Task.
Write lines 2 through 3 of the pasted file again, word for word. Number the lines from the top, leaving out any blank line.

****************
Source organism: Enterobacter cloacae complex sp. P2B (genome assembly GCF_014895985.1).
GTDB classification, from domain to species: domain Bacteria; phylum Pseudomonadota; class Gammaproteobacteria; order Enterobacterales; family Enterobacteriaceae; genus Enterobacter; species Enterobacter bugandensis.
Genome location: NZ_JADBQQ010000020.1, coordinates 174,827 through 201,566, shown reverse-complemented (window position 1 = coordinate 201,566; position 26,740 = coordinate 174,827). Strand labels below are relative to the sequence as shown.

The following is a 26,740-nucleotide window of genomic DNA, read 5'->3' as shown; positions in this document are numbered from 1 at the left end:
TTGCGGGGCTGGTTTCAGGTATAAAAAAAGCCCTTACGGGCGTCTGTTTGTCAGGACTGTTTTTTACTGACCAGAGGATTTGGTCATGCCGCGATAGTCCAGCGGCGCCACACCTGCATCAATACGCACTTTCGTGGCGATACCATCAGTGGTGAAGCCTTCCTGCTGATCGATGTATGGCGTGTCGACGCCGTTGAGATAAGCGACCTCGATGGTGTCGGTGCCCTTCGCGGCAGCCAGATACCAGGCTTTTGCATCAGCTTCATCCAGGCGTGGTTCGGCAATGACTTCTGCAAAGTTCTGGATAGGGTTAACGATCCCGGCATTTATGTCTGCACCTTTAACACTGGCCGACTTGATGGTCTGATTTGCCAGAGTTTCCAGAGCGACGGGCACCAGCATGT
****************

GTDB classification, from domain to species: domain Bacteria; phylum Pseudomonadota; class Gammaproteobacteria; order Enterobacterales; family Enterobacteriaceae; genus Enterobacter; species Enterobacter bugandensis.
Genome location: NZ_JADBQQ010000020.1, coordinates 174,827 through 201,566, shown reverse-complemented (window position 1 = coordinate 201,566; position 26,740 = coordinate 174,827). Strand labels below are relative to the sequence as shown.